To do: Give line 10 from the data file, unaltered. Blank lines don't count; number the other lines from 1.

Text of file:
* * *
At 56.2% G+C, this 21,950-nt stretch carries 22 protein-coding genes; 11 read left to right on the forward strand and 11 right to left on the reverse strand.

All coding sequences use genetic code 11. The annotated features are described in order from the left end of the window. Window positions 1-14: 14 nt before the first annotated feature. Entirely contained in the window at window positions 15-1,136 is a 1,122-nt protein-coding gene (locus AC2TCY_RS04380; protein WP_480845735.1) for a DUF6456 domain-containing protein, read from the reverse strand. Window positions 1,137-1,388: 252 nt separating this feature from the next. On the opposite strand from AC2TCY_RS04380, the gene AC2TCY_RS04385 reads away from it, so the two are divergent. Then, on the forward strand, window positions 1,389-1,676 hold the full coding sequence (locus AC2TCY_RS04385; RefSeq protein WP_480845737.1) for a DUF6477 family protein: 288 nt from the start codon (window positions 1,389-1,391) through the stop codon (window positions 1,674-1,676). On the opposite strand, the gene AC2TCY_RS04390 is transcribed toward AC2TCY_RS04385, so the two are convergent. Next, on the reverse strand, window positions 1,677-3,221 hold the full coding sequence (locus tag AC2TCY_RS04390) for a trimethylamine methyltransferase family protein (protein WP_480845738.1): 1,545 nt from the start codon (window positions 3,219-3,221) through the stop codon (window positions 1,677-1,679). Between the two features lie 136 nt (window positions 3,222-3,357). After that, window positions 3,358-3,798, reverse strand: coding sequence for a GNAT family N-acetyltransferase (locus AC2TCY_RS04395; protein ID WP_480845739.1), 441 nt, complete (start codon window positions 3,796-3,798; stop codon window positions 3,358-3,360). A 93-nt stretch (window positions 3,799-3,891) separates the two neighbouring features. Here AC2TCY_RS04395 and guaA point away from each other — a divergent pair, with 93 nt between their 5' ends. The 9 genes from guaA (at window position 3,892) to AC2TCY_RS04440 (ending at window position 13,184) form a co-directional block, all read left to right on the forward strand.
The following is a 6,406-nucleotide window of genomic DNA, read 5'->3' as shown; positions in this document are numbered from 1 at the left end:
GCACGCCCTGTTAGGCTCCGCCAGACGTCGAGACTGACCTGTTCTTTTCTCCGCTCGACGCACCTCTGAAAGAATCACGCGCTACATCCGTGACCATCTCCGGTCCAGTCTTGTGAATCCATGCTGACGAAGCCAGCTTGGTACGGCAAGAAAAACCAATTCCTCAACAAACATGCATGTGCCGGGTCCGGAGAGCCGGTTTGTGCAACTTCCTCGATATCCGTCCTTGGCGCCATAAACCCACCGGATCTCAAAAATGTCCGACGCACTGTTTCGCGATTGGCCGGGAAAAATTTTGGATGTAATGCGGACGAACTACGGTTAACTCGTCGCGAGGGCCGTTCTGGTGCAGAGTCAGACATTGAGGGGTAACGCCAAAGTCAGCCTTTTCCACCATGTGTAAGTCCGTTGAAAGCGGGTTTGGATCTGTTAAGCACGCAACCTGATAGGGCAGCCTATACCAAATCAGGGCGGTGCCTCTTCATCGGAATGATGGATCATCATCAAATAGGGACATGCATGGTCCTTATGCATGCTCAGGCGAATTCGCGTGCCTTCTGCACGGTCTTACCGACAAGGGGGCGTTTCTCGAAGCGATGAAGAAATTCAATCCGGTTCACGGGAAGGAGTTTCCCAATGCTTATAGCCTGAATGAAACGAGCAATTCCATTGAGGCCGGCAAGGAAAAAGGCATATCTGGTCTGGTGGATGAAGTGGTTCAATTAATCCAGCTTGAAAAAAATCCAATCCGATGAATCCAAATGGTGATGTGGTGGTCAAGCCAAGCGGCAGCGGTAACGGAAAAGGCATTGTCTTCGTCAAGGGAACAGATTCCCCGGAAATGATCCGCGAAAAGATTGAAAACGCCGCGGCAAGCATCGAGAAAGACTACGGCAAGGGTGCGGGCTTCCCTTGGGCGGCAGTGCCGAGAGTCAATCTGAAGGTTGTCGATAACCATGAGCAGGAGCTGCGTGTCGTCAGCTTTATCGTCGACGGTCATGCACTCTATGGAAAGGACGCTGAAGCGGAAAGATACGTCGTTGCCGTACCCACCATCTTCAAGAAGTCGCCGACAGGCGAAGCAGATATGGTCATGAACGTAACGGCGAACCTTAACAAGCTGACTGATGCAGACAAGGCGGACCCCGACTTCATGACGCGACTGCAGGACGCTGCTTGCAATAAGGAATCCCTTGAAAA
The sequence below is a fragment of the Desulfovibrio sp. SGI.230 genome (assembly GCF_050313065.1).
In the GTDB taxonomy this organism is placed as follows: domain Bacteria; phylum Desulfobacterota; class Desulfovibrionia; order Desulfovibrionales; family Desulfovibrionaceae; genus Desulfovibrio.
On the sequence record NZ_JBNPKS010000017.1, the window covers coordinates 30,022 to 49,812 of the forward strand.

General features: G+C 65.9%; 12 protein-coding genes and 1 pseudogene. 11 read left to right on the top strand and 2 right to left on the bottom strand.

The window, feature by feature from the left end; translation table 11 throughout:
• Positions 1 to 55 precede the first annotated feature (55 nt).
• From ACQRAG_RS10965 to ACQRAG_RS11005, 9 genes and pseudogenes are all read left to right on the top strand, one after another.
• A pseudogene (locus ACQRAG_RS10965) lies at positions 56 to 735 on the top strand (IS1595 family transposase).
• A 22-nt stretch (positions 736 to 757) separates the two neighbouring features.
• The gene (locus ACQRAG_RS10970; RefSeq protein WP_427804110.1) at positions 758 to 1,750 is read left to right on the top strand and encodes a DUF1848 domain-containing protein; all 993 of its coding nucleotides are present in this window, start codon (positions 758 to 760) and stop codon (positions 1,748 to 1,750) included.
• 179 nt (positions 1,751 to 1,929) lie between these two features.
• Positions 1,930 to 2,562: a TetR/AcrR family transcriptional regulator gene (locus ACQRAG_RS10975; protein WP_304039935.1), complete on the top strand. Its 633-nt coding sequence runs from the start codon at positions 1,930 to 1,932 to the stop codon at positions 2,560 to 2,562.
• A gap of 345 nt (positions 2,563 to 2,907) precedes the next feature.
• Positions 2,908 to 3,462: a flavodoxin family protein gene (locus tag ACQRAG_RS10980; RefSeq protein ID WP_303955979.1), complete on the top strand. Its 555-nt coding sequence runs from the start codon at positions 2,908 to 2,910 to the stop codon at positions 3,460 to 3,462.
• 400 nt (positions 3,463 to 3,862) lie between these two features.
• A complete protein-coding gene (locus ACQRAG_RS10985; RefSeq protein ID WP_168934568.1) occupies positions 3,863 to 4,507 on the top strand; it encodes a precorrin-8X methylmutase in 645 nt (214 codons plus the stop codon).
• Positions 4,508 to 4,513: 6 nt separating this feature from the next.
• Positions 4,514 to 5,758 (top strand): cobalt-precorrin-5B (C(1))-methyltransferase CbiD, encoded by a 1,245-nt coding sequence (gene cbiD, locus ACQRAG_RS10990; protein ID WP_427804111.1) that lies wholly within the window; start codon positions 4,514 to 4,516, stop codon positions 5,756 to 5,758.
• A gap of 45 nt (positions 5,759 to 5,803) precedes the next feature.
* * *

• Positions 1 to 55 precede the first annotated feature (55 nt).